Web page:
While there is a lot of debate in the industry over whether the change in format is positive, this Spring’s conference is sticking to the new format. While there are some intriguing keynote speakers – Antarctic Ultra-Marathoner Mike Pierce and former award-winning NCAA lacrosse coach turned consultant John Brubaker – I don’t recommend investing in conference based solely on keynote speakers. The most intriguing part of the agenda is the TAD (Talent Acquisition Development) Talks where individual practitioners share their specific stories and accomplishments from their firms in TED talk style. What I find lacking in the agenda is anything truly cutting-edge in our space. There are many sessions focused on increased efficiency, branding, social media recruiting, employee referral practices and other ideas we’ve been discussing for years.
On the flip slide, ERE has a pretty impressive group of sponsors/vendors like Jibe, Talemetry, AppCast.io, HackerRank and Glassdoor, all of whom are offering solutions that change the way we recruit and think about our industry. You will just need to seek them out if you interested in learning more.
Bottom line: if you are a recruiting leader in the market for new solutions from the featured vendors, it is worth attending and spending your time talking to the vendors (set-up meetings in advance). I’d also recommend this conference if you are looking to get a handle on the true best practices in core talent acquisition areas.
SHRM Talent Management Conference & Exposition, April 27-29 in San Diego
Yes, you read that correctly, the SHRM conference is being held at the same time, in the same city, as the ERE conference (the venues are actually about ¼ mile apart). SHRM’s Talent Management Conference offers a greater breadth of topics as the focus is on talent acquisition and the other areas of talent management, including onboarding, retention, change management, and employee development. However, this year’s conference has a strong focus on talent acquisition as over half (25+) of the sessions address recruiting topics. There are some intriguing sessions that I haven’t seen anywhere else, like “HR You Can Use! Aligning Recruiting to the Rest of HR,” and “Connecting Investment in Talent to Bottom Line Results.”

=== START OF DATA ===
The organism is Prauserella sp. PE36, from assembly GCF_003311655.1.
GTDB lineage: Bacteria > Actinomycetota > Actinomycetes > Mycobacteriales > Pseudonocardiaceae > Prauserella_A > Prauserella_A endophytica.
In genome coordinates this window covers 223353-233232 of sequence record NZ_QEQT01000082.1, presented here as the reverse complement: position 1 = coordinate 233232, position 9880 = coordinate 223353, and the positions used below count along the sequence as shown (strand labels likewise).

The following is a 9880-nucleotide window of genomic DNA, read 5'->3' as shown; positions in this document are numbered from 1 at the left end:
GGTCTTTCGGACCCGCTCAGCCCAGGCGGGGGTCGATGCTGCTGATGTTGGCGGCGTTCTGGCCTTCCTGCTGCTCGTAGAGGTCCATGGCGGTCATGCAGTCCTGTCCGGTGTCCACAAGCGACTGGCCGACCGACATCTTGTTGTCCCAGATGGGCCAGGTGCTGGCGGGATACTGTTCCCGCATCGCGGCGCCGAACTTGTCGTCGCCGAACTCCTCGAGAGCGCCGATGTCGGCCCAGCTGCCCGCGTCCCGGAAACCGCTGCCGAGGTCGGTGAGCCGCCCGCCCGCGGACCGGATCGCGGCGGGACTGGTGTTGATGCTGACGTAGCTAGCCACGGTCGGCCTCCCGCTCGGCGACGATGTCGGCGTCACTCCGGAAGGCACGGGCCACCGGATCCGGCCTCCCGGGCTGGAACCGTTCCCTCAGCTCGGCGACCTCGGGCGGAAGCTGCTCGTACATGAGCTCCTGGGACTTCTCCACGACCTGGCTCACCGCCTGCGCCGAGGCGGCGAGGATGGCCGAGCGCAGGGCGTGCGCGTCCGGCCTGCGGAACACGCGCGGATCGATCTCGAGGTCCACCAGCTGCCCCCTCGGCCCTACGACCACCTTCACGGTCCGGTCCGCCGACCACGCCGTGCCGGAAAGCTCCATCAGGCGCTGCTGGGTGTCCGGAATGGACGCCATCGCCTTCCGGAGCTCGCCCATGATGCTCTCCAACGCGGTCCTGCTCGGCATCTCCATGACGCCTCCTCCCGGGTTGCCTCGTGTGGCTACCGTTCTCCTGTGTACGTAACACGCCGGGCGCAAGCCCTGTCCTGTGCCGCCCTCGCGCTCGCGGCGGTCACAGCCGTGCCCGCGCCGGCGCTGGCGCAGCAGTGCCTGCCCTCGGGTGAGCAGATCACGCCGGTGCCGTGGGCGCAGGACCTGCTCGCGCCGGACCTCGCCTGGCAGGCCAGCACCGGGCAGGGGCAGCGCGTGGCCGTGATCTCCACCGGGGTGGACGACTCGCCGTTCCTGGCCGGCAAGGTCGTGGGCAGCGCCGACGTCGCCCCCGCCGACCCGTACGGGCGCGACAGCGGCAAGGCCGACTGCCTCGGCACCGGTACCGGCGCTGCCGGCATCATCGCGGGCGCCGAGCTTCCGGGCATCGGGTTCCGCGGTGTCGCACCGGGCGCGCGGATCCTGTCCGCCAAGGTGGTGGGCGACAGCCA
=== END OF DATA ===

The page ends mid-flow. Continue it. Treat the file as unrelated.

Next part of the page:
SHRM’s events are always large and well attended. You will meet other attendees from hundreds of different companies and the expo floor has more vendors than any other conference this Spring. You’ll meet representatives from applicant tracking systems, job boards, recruitment advertising agencies, social recruiting solutions, video interviewing technologies and assessment vendors. For some people, this can be overwhelming. For others, this is invigorating and exciting.
Bottom Line: I recommend this conference for talent acquisition leaders who are looking for ways to position their function as more strategic, want exposure to a wide variety of vendors, and are comfortable in the large conference environment.
What conference will you be attending this spring and why? Are their others that I should check out?